APS News

December 2001 (Volume 10, Number 11)

Three Scientists Share 2001 Nobel Prize in Physics for BEC Discovery

The 2001 Nobel Prize in Physics has been awarded to Eric Cornell of NIST/JILA, Wolfgang Ketterle of MIT, and Carl Wieman of Colorado and JILA, an institute run jointly by NIST and the University of Colorado. Cornell and Wieman are recognized for being the first to achieve a new state of matter: the ultra-cold gas known as a Bose-Einstein condensate (BEC) in neutral atoms, which could one day aid in the development of ultra-small machines. Ketterle soon thereafter produced a larger BEC and has made extensive study of BEC properties. The three men will share the $943,000 prize.

Their joint discovery of the Bose-Einstein condensate is "going to bring revolutionary applications in such fields as precision measurement and nanotechnology," according to the citation by the Royal Swedish Academy of Sciences. The research will help scientists use motionless atoms to measure the fundamental properties of matter. "Revolutionary applications of [Bose-Einstein condensates] in lithography, nanotechnology and holography appear to be just around the corner," the citation said.

The BEC phenomenon, foreseen by Satyendra Bose and Albert Einstein in the 1920s, can come about when atoms are chilled to very low temperatures. Quantum theory holds that the wavelike nature of atoms allows them to spread out and even overlap. Indeed at a high enough density and a low enough temperature (billionths of degrees above absolute zero) the atoms can, like the photons in a laser, enter into a common quantum state with a common energy. In other words, the atoms are all coordinated (coherent) with each other and constitute a single "super atom." BEC was possible experimentally when, in a magnetoptic trap, a combination of laser cooling (a web of laser beams hitting the atoms from many directions) and evaporative cooling (a web of magnetic fields encourage the warmer atoms to depart, leaving the cooler atoms to coalesce in the trap) brought about by unprecedentedly low temperatures.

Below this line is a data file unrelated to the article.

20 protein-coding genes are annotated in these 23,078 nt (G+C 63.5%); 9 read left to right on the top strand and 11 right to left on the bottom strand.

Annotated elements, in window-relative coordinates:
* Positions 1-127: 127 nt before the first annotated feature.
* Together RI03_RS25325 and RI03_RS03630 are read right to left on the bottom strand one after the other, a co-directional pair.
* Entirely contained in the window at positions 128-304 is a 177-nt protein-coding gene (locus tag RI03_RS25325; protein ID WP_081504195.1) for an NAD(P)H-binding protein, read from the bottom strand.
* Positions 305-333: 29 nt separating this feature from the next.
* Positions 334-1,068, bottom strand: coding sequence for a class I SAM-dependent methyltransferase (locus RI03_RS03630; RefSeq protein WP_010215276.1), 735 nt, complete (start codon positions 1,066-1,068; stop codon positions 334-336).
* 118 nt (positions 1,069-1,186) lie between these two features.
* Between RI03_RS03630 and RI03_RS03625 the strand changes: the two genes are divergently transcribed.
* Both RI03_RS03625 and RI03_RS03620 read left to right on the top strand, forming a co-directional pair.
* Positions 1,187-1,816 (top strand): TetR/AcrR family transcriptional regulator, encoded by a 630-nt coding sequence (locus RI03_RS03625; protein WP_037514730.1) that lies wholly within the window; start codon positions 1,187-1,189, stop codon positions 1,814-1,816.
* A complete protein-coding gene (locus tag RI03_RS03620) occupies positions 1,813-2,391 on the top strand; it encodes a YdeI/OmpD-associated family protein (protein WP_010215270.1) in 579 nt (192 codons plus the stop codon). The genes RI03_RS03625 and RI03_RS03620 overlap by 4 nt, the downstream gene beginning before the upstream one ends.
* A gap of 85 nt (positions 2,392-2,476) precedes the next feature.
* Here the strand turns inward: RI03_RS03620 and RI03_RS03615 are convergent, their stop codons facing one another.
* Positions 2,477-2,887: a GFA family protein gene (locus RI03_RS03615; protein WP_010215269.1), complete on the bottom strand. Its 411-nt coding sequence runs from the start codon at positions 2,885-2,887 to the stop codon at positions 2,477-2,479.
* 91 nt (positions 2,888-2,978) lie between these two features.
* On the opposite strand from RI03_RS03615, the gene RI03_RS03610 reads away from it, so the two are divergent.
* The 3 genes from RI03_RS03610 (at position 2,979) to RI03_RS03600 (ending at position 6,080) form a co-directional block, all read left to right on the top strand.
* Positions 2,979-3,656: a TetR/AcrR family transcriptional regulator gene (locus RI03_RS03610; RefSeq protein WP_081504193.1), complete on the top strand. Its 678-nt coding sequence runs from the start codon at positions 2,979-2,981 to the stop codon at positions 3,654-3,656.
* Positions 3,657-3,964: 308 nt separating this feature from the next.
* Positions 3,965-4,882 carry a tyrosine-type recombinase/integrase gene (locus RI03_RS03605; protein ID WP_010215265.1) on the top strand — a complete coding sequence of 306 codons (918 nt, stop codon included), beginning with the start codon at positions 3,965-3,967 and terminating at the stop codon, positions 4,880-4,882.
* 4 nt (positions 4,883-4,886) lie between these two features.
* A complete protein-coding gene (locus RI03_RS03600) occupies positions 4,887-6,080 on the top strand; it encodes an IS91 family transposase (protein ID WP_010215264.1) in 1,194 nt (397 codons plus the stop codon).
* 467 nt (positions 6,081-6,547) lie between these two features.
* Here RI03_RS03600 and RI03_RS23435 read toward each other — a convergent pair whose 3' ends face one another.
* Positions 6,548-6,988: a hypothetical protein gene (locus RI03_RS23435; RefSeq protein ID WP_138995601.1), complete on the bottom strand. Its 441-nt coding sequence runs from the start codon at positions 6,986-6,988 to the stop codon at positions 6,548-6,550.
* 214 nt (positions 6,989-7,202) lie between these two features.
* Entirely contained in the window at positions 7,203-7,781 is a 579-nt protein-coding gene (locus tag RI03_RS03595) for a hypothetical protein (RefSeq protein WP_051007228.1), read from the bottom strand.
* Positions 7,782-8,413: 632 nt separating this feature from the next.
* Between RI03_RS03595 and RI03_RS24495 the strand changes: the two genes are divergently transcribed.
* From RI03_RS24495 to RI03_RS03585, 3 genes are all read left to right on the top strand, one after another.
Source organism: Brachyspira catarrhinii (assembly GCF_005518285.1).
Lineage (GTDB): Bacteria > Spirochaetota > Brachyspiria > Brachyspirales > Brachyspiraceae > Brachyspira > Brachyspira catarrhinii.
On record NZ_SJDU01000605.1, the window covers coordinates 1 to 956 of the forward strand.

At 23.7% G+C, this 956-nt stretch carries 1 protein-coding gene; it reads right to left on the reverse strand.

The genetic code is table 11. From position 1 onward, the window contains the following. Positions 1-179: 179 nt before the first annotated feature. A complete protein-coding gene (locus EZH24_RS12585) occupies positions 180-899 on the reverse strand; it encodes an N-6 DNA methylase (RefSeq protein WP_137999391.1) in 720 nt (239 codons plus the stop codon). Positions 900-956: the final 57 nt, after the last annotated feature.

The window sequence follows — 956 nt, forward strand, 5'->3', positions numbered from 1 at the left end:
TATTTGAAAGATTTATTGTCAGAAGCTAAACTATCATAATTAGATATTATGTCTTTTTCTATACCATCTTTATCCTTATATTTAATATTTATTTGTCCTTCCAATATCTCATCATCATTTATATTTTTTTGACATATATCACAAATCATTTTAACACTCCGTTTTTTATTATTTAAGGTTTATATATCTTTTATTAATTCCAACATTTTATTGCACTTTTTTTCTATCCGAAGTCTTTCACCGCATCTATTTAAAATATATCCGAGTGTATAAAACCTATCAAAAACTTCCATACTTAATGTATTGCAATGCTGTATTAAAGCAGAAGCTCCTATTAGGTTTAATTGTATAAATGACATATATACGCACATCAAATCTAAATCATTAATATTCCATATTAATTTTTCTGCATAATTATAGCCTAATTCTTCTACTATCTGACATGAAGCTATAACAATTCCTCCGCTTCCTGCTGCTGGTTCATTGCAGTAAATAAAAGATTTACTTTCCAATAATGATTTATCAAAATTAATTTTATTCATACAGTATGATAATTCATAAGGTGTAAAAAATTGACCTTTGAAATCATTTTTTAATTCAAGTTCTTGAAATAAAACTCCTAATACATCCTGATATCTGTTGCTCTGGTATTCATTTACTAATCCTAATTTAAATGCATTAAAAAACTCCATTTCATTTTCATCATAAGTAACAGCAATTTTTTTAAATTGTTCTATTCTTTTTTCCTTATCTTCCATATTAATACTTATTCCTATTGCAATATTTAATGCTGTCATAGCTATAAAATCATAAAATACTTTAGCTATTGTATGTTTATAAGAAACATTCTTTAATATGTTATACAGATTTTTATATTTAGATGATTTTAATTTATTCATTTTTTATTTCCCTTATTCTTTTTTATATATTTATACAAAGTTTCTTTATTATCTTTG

BEC is still largely restricted to fundamental research in physics labs, but numerous potential applications beckon, such as the use of BEC beams ("atom lasers") for doing high-resolution lithography for microchips, interferometry (navigation, gravity wave detectors, etc.), high-precision clocks, and "atomtronics" (atoms sent around a microchip or down hollow fibers).

The Nobel prizes are presented on December 10 each year, the anniversary of Alfred Nobel's death in 1896. To mark this year's centennial, all living Nobel laureates have been invited to the ceremonies and related seminars, with about 150 expected in Stockholm and 30 in Oslo, including former South African President Nelson Mandela, and former Soviet leader Mikhail Gorbachev.

-Philip F. Schewe and Benjamin P. Stein of AIP's Public Information Division contributed to this article.

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Editor: Alan Chodos
Associate Editor: Jennifer Ouellette

December 2001 (Volume 10, Number 11)

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Articles in this Issue
Brookhaven’s Marburger Confirmed as Presidential Science Advisor
Three Scientists Share 2001 Nobel Prize in Physics for BEC Discovery
Two Young Physicists Honored with 2002 Apker Award
DNP, Japanese Nuclear Physicists Have Fun in the Sun in Hawaii
2002 March Meeting Returns to Indianapolis
Physicist Moves from FBI to CIA
APS Online Journal Access Helps Russian Scientists
World’s Oldest Airport May Be Terrorists’ Victim
Meeting Briefs
SPIN-UP Seeks Undergraduate Programs to Host Site Visits
The Back Page
Editorial Cartoon
Members in the Media
This Month in Physics History
Inside the Beltway: A Washington Analysis
Zero Gravity: The Lighter Side of Science
Focus on Committees
Spotlight on the Profession of Physics